Story by Trends Publishing
Photography by Tim Brown (exterior) and Eric Piasecki (interior)
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Neighbors and a sloping site caused this house to be elevated even higher to create privacy and take in expansive mountain vistas
Maximizing space on a sloping site can sometimes mean ending up with a sprawling, multi-level house that looks and feels disjointed. Connecting the areas within becomes more difficult the further each level is stepped down the hillside.
These were problems SPG Architects, the designer of this house in Idaho, needed to solve to create the open-plan living space its owners were seeking.
The house is set on a relatively small pie-shaped site, which slopes down toward the valley floor. With neighbors nearby, the owners wanted privacy, but not at the expense of the impressive views.
Principal architect Coty Sidnam, says the solution was to add height to the house by building upwards from the flatter part of the lot and cantilevering out the main living areas to increase the floor spans on those levels.
"The main body of the house is lifted up upon a concrete base. As a result, it captures the views above the rooftops of nearby houses," Sidnam says.
Clad in cedar siding, this section of the house appears as a rectilinear hollow that is open at each end.
"The long sides of the exterior are mostly solid wall, sparsely punctured with windows that frame the mountains from inside.
"Both ends are fully transparent, glazed with large full-height windows, making the space seem, like the view, to go on forever," she says.
The roof has a slight pitch to allow for run-off and, at its tallest point, comes within inches of the maximum height limit for the area. Being so high up effectively allows the top floor of the house to be private.
"Ordinarily you would expect to see bedrooms and a family room on the upper level. Instead, we've placed the kitchen, living areas and master suite here," she says.
An internal stairwell, with a single staircase, extends the full height of the three-story building. During the day, it is lit from above by a skylight and at night by cold cathode lights inside a translucent glass walkway on the third level. This passage connects to a powder room and provides an alternate route from the kitchen to the dining area.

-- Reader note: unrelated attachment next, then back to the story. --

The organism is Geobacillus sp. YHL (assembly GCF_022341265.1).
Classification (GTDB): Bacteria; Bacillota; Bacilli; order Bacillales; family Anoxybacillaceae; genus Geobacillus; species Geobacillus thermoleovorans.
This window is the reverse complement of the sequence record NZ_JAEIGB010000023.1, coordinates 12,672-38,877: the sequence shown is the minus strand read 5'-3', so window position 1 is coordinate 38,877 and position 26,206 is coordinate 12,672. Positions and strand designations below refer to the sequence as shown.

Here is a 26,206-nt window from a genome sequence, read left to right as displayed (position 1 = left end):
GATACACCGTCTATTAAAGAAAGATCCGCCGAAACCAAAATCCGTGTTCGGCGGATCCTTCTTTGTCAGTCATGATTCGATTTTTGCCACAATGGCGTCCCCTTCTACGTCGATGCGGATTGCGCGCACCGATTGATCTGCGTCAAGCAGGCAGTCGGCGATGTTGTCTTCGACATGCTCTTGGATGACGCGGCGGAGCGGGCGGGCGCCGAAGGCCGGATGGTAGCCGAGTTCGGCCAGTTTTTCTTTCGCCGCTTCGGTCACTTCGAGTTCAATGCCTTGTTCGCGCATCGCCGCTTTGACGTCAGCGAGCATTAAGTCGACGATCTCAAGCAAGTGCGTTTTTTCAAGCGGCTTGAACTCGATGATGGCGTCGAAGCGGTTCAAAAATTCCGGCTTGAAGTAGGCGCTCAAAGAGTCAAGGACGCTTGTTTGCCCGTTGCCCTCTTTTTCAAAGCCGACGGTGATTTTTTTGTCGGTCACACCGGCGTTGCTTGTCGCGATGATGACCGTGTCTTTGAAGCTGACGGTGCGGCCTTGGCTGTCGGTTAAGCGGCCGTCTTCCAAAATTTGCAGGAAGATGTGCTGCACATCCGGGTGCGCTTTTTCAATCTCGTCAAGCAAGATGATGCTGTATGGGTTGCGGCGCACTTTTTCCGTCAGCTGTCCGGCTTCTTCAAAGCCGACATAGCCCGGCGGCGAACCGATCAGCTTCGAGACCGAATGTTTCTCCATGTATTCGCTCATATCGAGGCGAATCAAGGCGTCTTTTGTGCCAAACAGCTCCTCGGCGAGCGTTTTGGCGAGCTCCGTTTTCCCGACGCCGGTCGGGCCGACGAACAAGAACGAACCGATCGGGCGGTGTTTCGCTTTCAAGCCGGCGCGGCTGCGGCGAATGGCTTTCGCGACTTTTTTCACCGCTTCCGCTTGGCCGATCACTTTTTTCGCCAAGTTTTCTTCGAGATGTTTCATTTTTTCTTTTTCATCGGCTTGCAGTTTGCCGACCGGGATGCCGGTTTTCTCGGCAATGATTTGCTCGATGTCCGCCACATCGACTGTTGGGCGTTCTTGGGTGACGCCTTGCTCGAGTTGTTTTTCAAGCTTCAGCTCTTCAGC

A screen that drops down from the ceiling separates the kitchen from the dining area and is used when entertaining. In other areas on this level, steps serve to delineate rooms. The architect says they represent the undulations in the surrounding landscape but also provide markers identifying room transitions.
The birch wood flooring and the use of light colors on the walls provide a neutral setting for furniture and other objects.
"The basis of the interior was to create a calm background and then punch it with color," Sidnam says.
The color comes from furnishings like the custom-made dining table and red chairs. Coffee tables and shelving units made from black steel also provide a solid contrast to the neutral tones of the floor and walls.
However, none of these elements are intended to be dominant focal points within the interior. They are used to create a comfortable and spacious living environment, but one that takes a backstage seat to the mountains outside.
"Materials and furnishings were selected, for the most part, to be an abstract and tranquil backdrop to the views and the owners' lively collection of paintings and prints," the architect says.
First published date: 26 May 2006
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|Architects||William Petrone and Caroline N Sidnam, SPG Architects, (New York, NY)|
|Builder||Alan Gelet, Englemann Inc|
|Structural engineer||Dick Purdy|
|Kitchen manufacturer||Jim Taft, Taft Design Works|
|Doors and windows||EFCO, Glassmasters|
|Paints and varnishes||Benjamin Moore|
|Furniture||Custom dining table from Cimarron Lofting; sofas and armchairs from B&B Italia, Dakota Jackson, Cassina, Vitra|
|Bathroom tiles||Chinon limestone|
|Other furnishings||Black steel cabinets and shelving from Mary's Iron Studio; rugs from FJ Hakimian|